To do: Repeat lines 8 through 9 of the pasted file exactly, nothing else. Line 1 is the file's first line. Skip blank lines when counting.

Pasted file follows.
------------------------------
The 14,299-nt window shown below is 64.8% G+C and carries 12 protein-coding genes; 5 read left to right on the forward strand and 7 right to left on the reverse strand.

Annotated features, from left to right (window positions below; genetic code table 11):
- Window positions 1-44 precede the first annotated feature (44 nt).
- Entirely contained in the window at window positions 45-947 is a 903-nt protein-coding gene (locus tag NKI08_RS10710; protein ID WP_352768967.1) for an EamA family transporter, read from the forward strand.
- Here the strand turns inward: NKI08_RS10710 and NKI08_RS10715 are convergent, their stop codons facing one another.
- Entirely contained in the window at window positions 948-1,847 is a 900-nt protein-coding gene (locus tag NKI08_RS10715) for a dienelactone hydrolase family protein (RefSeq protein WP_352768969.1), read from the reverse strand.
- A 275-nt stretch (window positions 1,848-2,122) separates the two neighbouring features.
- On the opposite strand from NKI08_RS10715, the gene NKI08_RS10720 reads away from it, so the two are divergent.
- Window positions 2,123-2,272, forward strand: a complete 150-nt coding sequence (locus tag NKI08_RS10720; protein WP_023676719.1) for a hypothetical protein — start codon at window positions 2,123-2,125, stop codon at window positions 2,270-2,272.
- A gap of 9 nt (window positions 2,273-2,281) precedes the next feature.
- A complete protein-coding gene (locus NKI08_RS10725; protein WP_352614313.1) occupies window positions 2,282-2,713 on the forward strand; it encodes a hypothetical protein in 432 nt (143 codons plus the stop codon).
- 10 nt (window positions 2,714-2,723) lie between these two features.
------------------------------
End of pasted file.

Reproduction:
- On the opposite strand from NKI08_RS10715, the gene NKI08_RS10720 reads away from it, so the two are divergent.
- Window positions 2,123-2,272, forward strand: a complete 150-nt coding sequence (locus tag NKI08_RS10720; protein WP_023676719.1) for a hypothetical protein — start codon at window positions 2,123-2,125, stop codon at window positions 2,270-2,272.